Saturday, April 18, 2015

A Penny for Your Thoughts

May the God who gives endurance and encouragement give you a spirit of unity
among yourselves
as you follow Christ Jesus.

-- Romans 15:5

If we're to believe The Fun Times Guide website, the United States Mint produces more than 13 billion pennies per year. And each lowly cent features biblical truths that we should not overlook.

First, the penny was one of the first Pennycoins of the United States to include the motto "In God We Trust." Now look at the coin's reverse side. It's there that you'll see the phrase E Pluribus Unum, which is Latin for "out of many, one." An early motto of the United States, it signifies that our nation was founded when the 13 original colonies united behind the common cause of liberty. The Founding Fathers from Massachusetts often clashed politically and socially with their compatriots in Pennsylvania, Virginia and Georgia. But they put aside their many differences to write the Declaration of Independence, win the Revolutionary War and eventually ratify the Constitution.

Out of 13 small, divergent colonies was born a great nation, which today boasts more than 300 million people representing countless varied cultures. From San Francisco's Chinatown to New York's Little Italy, it's no wonder that the United States is called The Great Melting Pot.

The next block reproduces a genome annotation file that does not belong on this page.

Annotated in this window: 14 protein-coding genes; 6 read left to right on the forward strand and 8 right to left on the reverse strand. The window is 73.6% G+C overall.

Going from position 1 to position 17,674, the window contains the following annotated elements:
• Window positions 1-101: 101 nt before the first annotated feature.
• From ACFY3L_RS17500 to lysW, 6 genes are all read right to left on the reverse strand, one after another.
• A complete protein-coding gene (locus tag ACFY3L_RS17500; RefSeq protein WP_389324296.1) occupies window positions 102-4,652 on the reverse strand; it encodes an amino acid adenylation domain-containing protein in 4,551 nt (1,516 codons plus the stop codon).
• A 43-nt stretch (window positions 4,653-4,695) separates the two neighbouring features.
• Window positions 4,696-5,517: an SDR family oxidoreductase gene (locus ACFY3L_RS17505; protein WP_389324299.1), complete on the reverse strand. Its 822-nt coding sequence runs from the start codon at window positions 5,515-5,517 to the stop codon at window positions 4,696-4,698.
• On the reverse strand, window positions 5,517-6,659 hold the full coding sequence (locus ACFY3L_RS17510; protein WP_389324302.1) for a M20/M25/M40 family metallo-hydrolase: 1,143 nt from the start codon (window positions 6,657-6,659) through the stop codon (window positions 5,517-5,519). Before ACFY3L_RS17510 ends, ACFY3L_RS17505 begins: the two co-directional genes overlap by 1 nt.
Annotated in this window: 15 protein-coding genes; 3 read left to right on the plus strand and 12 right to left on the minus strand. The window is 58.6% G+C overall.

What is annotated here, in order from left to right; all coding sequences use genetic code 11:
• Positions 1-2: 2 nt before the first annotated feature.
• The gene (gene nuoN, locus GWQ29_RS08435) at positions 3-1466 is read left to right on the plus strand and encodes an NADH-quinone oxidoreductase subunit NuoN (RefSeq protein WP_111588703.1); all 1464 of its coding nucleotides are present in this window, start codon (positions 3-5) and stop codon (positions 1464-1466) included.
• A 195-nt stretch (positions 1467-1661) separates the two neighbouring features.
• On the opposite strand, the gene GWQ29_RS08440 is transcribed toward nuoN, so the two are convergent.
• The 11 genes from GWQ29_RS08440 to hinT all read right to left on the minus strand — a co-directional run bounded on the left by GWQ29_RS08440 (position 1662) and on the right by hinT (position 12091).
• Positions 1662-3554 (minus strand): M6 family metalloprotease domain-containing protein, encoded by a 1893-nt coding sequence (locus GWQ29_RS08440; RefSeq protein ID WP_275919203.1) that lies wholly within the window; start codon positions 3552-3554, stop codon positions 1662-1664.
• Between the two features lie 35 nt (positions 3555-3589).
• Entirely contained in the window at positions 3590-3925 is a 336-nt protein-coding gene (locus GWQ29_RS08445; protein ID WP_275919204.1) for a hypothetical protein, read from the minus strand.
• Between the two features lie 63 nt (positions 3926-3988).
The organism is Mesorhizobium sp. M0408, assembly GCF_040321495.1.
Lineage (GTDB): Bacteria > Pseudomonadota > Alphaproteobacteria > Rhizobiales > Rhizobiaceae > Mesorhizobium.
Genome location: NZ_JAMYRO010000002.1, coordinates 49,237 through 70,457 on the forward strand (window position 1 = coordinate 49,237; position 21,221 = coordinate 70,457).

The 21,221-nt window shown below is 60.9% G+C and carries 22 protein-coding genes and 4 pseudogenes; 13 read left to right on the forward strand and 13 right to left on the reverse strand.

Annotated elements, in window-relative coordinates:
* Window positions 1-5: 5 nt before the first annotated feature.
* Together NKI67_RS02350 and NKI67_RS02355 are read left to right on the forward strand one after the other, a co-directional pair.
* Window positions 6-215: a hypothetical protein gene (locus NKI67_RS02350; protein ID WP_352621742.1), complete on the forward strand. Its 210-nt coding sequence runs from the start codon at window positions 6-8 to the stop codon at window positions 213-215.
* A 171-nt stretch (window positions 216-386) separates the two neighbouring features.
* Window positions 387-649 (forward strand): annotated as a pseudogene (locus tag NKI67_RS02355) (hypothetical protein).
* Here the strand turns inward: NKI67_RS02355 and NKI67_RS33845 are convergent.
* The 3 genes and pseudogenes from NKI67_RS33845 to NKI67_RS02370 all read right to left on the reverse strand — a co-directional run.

Here's where the Bible lesson comes in: The Church--meaning all the Christ-followers on Earth--is also a place of immense diversity. Believers come from different religious traditions and have a broad range of preferences regarding worship music and sermon style. The Church is also a place where all races are welcome and present. It mingles the rich, the poor and the middle class. But what unites them all--or at least should bring them together--is a common faith in Jesus as their Lord and Savior. As the saying goes: "Level is the ground beneath the cross."

And that's just the way God wants it. Shortly before his arrest and crucifixion, Jesus prayed to his Father about the Church--meaning not only his original followers, but also Believers in the centuries to come: 

"I pray also for those who will believe in me through their message, that all of them may be one, Father, just as you are in me and I am in you. May they also be in us so that the world may believe that you have sent me. I have given them the glory that you gave me, that they may be one as we are one: I in them and you in me. May they be brought to complete unity to let the world know that you sent me and have loved them even as you have loved me."

Christ's prayer links the dusty streets of 1st Century Israel with the crowded superhighways of modern North America and Europe...and everywhere in between. But exactly how will Jesus' Church be made whole? It starts with a common focus on Him rather than a reliance on the world. What then will spring forth is unity--not uniformity. It's in this same spirit that we should embrace the Apostle Paul's admonition to some of the earliest Christ-followers:

"Bear with each other and forgive whatever grievances you may have against one another," he wrote to the Colossians. "Forgive as the Lord forgave you. And over all these virtues put on love, which binds them all together in perfect unity."

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